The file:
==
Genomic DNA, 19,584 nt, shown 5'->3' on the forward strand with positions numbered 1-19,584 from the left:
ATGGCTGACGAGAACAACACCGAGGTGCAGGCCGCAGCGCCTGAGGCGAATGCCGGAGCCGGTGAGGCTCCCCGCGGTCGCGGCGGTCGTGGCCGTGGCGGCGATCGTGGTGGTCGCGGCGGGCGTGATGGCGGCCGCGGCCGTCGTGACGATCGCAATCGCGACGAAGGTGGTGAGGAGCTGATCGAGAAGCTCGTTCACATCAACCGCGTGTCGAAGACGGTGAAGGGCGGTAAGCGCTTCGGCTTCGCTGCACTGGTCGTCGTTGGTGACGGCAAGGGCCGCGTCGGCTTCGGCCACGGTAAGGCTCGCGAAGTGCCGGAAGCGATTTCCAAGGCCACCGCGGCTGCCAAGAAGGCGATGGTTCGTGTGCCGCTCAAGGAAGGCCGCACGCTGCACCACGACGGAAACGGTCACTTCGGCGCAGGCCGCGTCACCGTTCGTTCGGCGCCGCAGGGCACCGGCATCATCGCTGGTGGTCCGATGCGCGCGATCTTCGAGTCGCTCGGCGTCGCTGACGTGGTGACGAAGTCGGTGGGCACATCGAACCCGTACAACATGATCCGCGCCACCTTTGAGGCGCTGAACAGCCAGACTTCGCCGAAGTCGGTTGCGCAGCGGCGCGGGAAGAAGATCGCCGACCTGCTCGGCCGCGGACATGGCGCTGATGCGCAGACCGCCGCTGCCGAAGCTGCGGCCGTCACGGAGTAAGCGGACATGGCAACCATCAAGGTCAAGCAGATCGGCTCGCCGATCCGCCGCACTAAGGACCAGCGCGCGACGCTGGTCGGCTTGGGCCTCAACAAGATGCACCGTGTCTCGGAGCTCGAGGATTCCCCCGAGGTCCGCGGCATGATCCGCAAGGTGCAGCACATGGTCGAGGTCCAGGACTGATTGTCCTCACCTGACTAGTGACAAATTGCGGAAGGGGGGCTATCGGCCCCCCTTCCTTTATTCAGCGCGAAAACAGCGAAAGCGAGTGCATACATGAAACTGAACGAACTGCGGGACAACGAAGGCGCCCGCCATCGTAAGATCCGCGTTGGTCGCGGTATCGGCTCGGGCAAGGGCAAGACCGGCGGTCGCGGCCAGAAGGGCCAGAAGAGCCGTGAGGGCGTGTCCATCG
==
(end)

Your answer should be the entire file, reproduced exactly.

Genomic DNA, 19,584 nt, shown 5'->3' on the forward strand with positions numbered 1-19,584 from the left:
ATGGCTGACGAGAACAACACCGAGGTGCAGGCCGCAGCGCCTGAGGCGAATGCCGGAGCCGGTGAGGCTCCCCGCGGTCGCGGCGGTCGTGGCCGTGGCGGCGATCGTGGTGGTCGCGGCGGGCGTGATGGCGGCCGCGGCCGTCGTGACGATCGCAATCGCGACGAAGGTGGTGAGGAGCTGATCGAGAAGCTCGTTCACATCAACCGCGTGTCGAAGACGGTGAAGGGCGGTAAGCGCTTCGGCTTCGCTGCACTGGTCGTCGTTGGTGACGGCAAGGGCCGCGTCGGCTTCGGCCACGGTAAGGCTCGCGAAGTGCCGGAAGCGATTTCCAAGGCCACCGCGGCTGCCAAGAAGGCGATGGTTCGTGTGCCGCTCAAGGAAGGCCGCACGCTGCACCACGACGGAAACGGTCACTTCGGCGCAGGCCGCGTCACCGTTCGTTCGGCGCCGCAGGGCACCGGCATCATCGCTGGTGGTCCGATGCGCGCGATCTTCGAGTCGCTCGGCGTCGCTGACGTGGTGACGAAGTCGGTGGGCACATCGAACCCGTACAACATGATCCGCGCCACCTTTGAGGCGCTGAACAGCCAGACTTCGCCGAAGTCGGTTGCGCAGCGGCGCGGGAAGAAGATCGCCGACCTGCTCGGCCGCGGACATGGCGCTGATGCGCAGACCGCCGCTGCCGAAGCTGCGGCCGTCACGGAGTAAGCGGACATGGCAACCATCAAGGTCAAGCAGATCGGCTCGCCGATCCGCCGCACTAAGGACCAGCGCGCGACGCTGGTCGGCTTGGGCCTCAACAAGATGCACCGTGTCTCGGAGCTCGAGGATTCCCCCGAGGTCCGCGGCATGATCCGCAAGGTGCAGCACATGGTCGAGGTCCAGGACTGATTGTCCTCACCTGACTAGTGACAAATTGCGGAAGGGGGGCTATCGGCCCCCCTTCCTTTATTCAGCGCGAAAACAGCGAAAGCGAGTGCATACATGAAACTGAACGAACTGCGGGACAACGAAGGCGCCCGCCATCGTAAGATCCGCGTTGGTCGCGGTATCGGCTCGGGCAAGGGCAAGACCGGCGGTCGCGGCCAGAAGGGCCAGAAGAGCCGTGAGGGCGTGTCCATCG